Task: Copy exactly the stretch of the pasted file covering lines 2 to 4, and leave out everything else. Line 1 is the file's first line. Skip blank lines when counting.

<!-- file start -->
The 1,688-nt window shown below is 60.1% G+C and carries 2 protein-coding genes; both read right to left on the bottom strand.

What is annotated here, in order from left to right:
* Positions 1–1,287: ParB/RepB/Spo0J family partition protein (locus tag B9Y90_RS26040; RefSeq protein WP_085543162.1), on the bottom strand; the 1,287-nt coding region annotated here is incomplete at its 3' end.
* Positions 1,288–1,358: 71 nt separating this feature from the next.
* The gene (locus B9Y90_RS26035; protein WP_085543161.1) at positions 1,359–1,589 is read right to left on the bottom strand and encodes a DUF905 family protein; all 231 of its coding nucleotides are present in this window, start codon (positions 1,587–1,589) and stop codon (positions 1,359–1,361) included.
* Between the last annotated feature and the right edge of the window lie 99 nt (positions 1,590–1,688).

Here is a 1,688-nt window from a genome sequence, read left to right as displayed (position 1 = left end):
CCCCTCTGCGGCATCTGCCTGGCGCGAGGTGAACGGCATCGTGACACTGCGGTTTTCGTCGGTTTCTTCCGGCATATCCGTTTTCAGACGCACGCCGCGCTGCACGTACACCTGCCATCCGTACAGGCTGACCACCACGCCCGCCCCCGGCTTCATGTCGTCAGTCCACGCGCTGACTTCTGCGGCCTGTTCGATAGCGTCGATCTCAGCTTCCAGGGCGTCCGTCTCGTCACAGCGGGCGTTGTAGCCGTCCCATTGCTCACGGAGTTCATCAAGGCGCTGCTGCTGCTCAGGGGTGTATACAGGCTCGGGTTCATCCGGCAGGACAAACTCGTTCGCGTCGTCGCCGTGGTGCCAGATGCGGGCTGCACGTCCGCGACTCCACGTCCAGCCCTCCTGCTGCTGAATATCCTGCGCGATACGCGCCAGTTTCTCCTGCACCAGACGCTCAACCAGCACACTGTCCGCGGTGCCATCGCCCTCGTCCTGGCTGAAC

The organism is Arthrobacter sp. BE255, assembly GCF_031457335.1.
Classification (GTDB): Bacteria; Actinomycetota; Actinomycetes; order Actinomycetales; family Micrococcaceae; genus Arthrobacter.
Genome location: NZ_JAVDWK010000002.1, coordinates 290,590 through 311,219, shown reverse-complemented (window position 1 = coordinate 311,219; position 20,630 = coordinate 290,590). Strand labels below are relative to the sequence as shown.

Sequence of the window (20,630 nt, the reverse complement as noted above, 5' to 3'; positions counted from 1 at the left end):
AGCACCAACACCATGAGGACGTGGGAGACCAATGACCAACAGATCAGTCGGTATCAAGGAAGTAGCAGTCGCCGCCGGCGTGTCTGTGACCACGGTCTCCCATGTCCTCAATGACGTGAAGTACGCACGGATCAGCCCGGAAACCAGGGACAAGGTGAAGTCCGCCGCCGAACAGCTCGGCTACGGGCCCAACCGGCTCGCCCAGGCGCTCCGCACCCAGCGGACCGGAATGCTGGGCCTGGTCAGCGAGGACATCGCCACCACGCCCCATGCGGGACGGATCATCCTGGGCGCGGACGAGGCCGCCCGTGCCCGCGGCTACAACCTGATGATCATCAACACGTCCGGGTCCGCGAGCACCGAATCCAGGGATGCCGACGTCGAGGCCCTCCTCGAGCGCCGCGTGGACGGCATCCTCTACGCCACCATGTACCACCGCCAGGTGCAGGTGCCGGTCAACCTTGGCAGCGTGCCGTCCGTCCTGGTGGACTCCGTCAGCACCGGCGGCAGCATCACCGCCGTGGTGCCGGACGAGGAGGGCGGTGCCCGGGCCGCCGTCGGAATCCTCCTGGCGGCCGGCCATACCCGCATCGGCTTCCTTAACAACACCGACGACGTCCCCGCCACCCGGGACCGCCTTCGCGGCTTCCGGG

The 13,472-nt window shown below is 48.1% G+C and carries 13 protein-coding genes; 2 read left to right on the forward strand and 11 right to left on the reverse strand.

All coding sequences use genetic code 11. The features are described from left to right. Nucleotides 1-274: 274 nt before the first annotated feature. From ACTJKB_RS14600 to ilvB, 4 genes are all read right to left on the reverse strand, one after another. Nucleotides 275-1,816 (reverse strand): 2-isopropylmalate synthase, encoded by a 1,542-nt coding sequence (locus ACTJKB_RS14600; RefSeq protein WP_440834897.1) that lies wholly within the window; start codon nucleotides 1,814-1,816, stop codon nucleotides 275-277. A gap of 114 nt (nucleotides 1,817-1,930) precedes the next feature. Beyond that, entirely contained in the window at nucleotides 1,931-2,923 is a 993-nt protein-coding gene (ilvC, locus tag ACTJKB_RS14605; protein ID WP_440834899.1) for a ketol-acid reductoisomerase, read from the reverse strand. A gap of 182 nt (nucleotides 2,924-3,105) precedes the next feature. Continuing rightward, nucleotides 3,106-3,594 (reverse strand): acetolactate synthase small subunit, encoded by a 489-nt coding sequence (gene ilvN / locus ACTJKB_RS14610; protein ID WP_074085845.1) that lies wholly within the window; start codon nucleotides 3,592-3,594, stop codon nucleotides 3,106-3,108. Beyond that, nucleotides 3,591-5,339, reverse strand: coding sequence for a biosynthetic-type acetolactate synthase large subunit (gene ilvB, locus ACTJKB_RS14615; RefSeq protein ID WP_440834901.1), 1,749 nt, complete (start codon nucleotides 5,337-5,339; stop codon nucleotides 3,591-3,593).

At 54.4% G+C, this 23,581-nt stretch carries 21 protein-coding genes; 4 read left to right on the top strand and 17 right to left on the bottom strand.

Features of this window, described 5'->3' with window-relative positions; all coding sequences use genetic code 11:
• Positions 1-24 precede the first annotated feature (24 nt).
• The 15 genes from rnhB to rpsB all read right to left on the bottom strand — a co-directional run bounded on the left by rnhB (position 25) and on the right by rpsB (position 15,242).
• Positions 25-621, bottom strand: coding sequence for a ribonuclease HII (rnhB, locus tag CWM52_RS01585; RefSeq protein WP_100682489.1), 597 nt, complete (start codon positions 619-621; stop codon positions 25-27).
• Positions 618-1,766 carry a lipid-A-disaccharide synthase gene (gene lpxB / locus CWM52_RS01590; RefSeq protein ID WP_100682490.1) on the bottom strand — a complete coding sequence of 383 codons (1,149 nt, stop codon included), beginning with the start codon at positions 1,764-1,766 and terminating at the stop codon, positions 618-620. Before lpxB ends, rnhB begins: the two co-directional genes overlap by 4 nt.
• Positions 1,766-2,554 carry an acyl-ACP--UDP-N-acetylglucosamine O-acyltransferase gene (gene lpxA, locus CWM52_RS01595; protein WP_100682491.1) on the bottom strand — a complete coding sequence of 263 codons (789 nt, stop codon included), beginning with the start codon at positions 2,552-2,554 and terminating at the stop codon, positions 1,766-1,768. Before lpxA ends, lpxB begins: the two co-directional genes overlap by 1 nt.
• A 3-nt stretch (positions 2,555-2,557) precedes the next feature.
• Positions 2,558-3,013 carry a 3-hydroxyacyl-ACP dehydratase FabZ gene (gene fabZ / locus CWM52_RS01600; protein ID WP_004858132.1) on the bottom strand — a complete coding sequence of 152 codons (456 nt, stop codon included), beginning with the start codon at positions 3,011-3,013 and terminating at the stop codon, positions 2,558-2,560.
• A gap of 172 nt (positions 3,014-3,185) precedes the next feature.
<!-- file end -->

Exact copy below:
What is annotated here, in order from left to right:
* Positions 1–1,287: ParB/RepB/Spo0J family partition protein (locus tag B9Y90_RS26040; RefSeq protein WP_085543162.1), on the bottom strand; the 1,287-nt coding region annotated here is incomplete at its 3' end.
* Positions 1,288–1,358: 71 nt separating this feature from the next.